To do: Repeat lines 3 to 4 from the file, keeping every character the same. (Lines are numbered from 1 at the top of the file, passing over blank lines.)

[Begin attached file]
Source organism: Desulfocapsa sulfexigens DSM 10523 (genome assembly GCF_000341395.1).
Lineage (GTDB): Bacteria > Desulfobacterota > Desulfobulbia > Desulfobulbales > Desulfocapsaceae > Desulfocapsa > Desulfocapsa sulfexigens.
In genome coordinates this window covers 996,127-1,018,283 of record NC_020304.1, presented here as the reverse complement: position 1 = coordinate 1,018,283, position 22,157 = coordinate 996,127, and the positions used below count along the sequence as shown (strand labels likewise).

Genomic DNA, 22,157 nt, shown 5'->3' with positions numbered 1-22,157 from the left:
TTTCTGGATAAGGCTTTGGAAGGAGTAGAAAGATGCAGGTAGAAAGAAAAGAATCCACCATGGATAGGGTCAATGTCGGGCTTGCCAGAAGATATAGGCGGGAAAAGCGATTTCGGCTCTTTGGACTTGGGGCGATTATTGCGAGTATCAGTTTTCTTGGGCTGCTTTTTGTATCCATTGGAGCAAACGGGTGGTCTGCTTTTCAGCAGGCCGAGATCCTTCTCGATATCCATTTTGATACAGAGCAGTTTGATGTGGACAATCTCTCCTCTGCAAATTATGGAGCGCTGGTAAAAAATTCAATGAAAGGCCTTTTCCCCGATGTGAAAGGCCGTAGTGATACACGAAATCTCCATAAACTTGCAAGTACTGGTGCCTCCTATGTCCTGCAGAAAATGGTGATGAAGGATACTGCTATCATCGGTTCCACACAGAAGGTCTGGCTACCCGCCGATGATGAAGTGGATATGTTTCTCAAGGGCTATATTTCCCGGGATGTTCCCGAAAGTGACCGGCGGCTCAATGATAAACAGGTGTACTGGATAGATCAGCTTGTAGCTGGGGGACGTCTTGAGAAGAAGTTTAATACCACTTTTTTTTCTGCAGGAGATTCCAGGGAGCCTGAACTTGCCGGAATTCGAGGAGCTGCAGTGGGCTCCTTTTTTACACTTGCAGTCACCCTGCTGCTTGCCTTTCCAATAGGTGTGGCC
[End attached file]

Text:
In genome coordinates this window covers 996,127-1,018,283 of record NC_020304.1, presented here as the reverse complement: position 1 = coordinate 1,018,283, position 22,157 = coordinate 996,127, and the positions used below count along the sequence as shown (strand labels likewise).

Genomic DNA, 22,157 nt, shown 5'->3' with positions numbered 1-22,157 from the left: